Part of the reason for the higher rates of hysterectomies has to do with patient perceptions—that removal of the uterus is the only option for addressing fibroids. “I’ve had a lot of patients who come and say ‘I don’t want to have a hysterectomy,’ and I’m like, you don’t necessarily have to have that at all,” says Dr. Shepherd. “I think there are a lot of women who don’t go to the doctor because they’re afraid of what comes with that conversation.”
However, Dr. Bradley says that many members of the medical community often “default” to hysterectomies despite being well aware of alternatives. “There are a lot of myths that physicians were taught, and still carry, such as, the surgery is too hard to do. It’s too long. It’s too difficult. It’s too bloody.” says Dr. Bradley. “My colleagues and I, who are big proponents of [hysterectomy alternatives], do not believe that.”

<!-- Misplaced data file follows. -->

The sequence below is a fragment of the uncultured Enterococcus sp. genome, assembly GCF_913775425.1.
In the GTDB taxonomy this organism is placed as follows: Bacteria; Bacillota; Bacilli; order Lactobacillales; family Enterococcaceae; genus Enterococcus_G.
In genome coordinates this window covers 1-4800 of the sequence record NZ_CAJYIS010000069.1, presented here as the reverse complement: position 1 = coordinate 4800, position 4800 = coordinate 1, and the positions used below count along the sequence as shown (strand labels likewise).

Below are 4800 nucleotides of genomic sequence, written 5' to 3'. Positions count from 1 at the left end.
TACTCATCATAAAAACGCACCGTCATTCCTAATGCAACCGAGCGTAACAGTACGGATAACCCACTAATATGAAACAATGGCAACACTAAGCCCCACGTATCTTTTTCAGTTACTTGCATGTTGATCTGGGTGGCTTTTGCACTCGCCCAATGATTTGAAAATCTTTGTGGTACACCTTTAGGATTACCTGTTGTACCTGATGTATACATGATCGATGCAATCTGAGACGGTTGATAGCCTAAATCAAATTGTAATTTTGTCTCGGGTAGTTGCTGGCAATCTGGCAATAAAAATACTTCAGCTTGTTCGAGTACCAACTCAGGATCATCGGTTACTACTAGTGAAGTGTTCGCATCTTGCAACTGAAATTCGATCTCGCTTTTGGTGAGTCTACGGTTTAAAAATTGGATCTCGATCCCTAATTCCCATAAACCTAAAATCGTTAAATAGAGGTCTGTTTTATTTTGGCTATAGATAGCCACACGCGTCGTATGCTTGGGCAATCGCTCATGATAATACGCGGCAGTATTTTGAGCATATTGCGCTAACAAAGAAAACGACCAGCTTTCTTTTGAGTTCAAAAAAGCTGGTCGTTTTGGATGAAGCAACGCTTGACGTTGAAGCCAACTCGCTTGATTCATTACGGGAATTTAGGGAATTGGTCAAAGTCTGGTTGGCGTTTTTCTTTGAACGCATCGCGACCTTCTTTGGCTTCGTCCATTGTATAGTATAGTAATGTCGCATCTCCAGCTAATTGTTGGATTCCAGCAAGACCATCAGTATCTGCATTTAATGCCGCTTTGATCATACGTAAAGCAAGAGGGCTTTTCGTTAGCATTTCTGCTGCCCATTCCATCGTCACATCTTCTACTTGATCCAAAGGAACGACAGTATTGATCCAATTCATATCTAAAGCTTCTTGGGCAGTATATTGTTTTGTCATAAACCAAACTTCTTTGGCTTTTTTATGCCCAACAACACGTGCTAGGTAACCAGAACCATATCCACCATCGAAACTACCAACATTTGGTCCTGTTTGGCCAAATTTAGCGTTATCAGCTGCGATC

That said, Dr. Bradley adds that hysterectomy alternatives can be more complicated for Black women. “The normal uterus is the size of a lemon, and some, especially Black women, have gigantic fibroids,” she says. “The uterus [with fibroids] could be the size of a watermelon, a turkey, a basketball. It’s challenging to deal with those cases—but if a doctor has the technique and the team and the training, I’m not saying it’s as simple as cutting a slice of pie, but you have the techniques to make it safe.”
Another incentive to perform unnecessary hysterectomies may be tied to the payout they provide for health-care providers. A 2016 review in the journal Surgical Endoscopy examined the reasons why hysterectomies are so prevalent in the U.S. and found that even though minimally-invasive fibroid surgeries can be technically challenging and may require more advanced skills, surgeons are paid more for hysterectomies than other kinds of fibroid-related surgical treatments. “This modified payment incentive can be a barrier to a more appropriate procedure choice for patients who are candidates for minimally invasive surgery, financially rewarding physicians who do not learn, offer, or perform this approach,” the review reads.